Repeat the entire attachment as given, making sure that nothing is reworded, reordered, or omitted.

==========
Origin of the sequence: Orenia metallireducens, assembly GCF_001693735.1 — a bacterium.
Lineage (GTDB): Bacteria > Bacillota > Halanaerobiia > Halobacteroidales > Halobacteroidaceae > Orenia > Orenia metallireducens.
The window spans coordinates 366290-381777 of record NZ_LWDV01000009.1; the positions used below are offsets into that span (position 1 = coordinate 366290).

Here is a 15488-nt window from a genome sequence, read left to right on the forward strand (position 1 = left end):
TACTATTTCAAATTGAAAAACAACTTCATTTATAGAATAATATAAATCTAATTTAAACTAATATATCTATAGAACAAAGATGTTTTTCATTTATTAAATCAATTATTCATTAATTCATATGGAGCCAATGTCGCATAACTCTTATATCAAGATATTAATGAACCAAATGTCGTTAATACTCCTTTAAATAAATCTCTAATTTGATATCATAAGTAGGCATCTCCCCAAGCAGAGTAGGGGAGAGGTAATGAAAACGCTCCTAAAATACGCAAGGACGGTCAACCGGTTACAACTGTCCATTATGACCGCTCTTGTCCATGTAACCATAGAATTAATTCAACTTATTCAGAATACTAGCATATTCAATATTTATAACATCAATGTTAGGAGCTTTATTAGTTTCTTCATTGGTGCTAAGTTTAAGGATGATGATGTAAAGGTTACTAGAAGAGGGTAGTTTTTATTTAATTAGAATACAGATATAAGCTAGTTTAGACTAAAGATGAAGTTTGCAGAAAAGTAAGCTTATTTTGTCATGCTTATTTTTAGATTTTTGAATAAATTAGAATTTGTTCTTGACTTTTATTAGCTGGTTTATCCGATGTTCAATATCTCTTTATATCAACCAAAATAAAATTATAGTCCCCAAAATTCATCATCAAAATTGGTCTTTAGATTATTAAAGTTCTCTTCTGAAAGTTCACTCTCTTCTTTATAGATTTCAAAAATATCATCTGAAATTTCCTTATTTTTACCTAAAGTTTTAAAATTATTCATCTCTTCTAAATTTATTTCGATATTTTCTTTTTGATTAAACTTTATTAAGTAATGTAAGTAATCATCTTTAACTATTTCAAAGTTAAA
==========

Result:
Origin of the sequence: Orenia metallireducens, assembly GCF_001693735.1 — a bacterium.
Lineage (GTDB): Bacteria > Bacillota > Halanaerobiia > Halobacteroidales > Halobacteroidaceae > Orenia > Orenia metallireducens.
The window spans coordinates 366290-381777 of record NZ_LWDV01000009.1; the positions used below are offsets into that span (position 1 = coordinate 366290).

Here is a 15488-nt window from a genome sequence, read left to right on the forward strand (position 1 = left end):
TACTATTTCAAATTGAAAAACAACTTCATTTATAGAATAATATAAATCTAATTTAAACTAATATATCTATAGAACAAAGATGTTTTTCATTTATTAAATCAATTATTCATTAATTCATATGGAGCCAATGTCGCATAACTCTTATATCAAGATATTAATGAACCAAATGTCGTTAATACTCCTTTAAATAAATCTCTAATTTGATATCATAAGTAGGCATCTCCCCAAGCAGAGTAGGGGAGAGGTAATGAAAACGCTCCTAAAATACGCAAGGACGGTCAACCGGTTACAACTGTCCATTATGACCGCTCTTGTCCATGTAACCATAGAATTAATTCAACTTATTCAGAATACTAGCATATTCAATATTTATAACATCAATGTTAGGAGCTTTATTAGTTTCTTCATTGGTGCTAAGTTTAAGGATGATGATGTAAAGGTTACTAGAAGAGGGTAGTTTTTATTTAATTAGAATACAGATATAAGCTAGTTTAGACTAAAGATGAAGTTTGCAGAAAAGTAAGCTTATTTTGTCATGCTTATTTTTAGATTTTTGAATAAATTAGAATTTGTTCTTGACTTTTATTAGCTGGTTTATCCGATGTTCAATATCTCTTTATATCAACCAAAATAAAATTATAGTCCCCAAAATTCATCATCAAAATTGGTCTTTAGATTATTAAAGTTCTCTTCTGAAAGTTCACTCTCTTCTTTATAGATTTCAAAAATATCATCTGAAATTTCCTTATTTTTACCTAAAGTTTTAAAATTATTCATCTCTTCTAAATTTATTTCGATATTTTCTTTTTGATTAAACTTTATTAAGTAATGTAAGTAATCATCTTTAACTATTTCAAAGTTAAA